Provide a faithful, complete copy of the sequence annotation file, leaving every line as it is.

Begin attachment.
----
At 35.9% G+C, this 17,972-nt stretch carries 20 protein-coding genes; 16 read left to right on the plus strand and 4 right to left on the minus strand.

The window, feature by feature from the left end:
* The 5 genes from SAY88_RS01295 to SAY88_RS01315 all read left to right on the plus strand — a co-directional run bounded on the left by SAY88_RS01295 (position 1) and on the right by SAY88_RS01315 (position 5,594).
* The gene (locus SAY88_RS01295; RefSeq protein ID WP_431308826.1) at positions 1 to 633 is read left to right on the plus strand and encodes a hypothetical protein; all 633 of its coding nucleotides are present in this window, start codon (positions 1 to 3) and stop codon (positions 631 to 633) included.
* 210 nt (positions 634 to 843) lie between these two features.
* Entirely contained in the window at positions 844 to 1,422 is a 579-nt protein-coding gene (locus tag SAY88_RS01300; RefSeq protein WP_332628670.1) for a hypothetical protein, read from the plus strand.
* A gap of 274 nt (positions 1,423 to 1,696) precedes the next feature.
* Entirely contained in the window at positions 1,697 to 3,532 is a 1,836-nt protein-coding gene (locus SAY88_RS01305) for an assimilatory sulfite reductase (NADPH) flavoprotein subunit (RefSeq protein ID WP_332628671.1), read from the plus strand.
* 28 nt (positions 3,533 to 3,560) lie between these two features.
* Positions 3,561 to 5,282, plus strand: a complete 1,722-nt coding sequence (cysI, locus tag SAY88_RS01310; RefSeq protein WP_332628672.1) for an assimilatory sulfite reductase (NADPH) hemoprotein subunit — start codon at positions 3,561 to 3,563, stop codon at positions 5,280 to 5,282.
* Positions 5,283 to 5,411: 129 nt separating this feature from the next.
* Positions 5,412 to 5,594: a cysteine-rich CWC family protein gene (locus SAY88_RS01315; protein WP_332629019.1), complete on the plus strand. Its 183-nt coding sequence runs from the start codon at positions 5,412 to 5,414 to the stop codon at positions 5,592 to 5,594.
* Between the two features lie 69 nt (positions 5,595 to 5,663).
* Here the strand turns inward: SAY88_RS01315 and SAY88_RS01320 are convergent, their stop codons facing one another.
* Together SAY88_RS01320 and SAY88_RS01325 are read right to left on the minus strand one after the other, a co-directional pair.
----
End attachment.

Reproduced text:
At 35.9% G+C, this 17,972-nt stretch carries 20 protein-coding genes; 16 read left to right on the plus strand and 4 right to left on the minus strand.

The window, feature by feature from the left end:
* The 5 genes from SAY88_RS01295 to SAY88_RS01315 all read left to right on the plus strand — a co-directional run bounded on the left by SAY88_RS01295 (position 1) and on the right by SAY88_RS01315 (position 5,594).
* The gene (locus SAY88_RS01295; RefSeq protein ID WP_431308826.1) at positions 1 to 633 is read left to right on the plus strand and encodes a hypothetical protein; all 633 of its coding nucleotides are present in this window, start codon (positions 1 to 3) and stop codon (positions 631 to 633) included.
* 210 nt (positions 634 to 843) lie between these two features.
* Entirely contained in the window at positions 844 to 1,422 is a 579-nt protein-coding gene (locus tag SAY88_RS01300; RefSeq protein WP_332628670.1) for a hypothetical protein, read from the plus strand.
* A gap of 274 nt (positions 1,423 to 1,696) precedes the next feature.
* Entirely contained in the window at positions 1,697 to 3,532 is a 1,836-nt protein-coding gene (locus SAY88_RS01305) for an assimilatory sulfite reductase (NADPH) flavoprotein subunit (RefSeq protein ID WP_332628671.1), read from the plus strand.
* 28 nt (positions 3,533 to 3,560) lie between these two features.
* Positions 3,561 to 5,282, plus strand: a complete 1,722-nt coding sequence (cysI, locus tag SAY88_RS01310; RefSeq protein WP_332628672.1) for an assimilatory sulfite reductase (NADPH) hemoprotein subunit — start codon at positions 3,561 to 3,563, stop codon at positions 5,280 to 5,282.
* Positions 5,283 to 5,411: 129 nt separating this feature from the next.
* Positions 5,412 to 5,594: a cysteine-rich CWC family protein gene (locus SAY88_RS01315; protein WP_332629019.1), complete on the plus strand. Its 183-nt coding sequence runs from the start codon at positions 5,412 to 5,414 to the stop codon at positions 5,592 to 5,594.
* Between the two features lie 69 nt (positions 5,595 to 5,663).
* Here the strand turns inward: SAY88_RS01315 and SAY88_RS01320 are convergent, their stop codons facing one another.
* Together SAY88_RS01320 and SAY88_RS01325 are read right to left on the minus strand one after the other, a co-directional pair.